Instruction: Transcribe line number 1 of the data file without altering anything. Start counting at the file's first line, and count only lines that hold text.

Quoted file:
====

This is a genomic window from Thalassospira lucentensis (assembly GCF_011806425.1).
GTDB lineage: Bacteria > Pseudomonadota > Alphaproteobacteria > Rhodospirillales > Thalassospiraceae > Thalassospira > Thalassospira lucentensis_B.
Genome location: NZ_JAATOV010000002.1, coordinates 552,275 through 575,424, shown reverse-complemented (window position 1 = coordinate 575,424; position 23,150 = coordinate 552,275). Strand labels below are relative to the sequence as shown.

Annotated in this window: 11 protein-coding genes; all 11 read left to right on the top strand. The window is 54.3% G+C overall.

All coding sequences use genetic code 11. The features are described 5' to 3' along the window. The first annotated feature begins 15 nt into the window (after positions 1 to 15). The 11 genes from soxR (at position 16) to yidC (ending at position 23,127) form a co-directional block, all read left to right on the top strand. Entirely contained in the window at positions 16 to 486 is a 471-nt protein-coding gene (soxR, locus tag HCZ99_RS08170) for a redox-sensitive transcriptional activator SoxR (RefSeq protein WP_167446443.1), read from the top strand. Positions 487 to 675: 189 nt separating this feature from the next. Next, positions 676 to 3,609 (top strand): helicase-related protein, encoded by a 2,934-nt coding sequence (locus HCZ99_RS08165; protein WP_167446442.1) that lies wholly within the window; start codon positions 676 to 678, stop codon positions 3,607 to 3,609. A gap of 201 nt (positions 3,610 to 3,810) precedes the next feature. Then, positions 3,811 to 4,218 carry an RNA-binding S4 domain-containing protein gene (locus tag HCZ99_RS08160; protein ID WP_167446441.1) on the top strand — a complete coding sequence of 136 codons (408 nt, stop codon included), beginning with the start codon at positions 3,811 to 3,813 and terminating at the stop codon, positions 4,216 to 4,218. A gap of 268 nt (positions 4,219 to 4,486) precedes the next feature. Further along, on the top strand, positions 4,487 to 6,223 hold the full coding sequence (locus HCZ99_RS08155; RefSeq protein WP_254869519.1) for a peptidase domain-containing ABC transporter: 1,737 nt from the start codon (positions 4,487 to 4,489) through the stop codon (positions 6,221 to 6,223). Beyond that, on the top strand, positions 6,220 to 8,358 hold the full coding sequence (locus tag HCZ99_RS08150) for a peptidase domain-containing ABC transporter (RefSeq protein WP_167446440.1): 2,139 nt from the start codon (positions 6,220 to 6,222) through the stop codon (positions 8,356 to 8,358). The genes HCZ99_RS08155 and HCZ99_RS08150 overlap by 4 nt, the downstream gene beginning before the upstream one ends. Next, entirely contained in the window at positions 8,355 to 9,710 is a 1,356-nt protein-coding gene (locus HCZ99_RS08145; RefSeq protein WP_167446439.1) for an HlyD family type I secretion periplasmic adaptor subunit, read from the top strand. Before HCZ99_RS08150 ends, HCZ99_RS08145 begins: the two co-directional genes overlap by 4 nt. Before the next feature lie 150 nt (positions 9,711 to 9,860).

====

This is a genomic window from Thalassospira lucentensis (assembly GCF_011806425.1).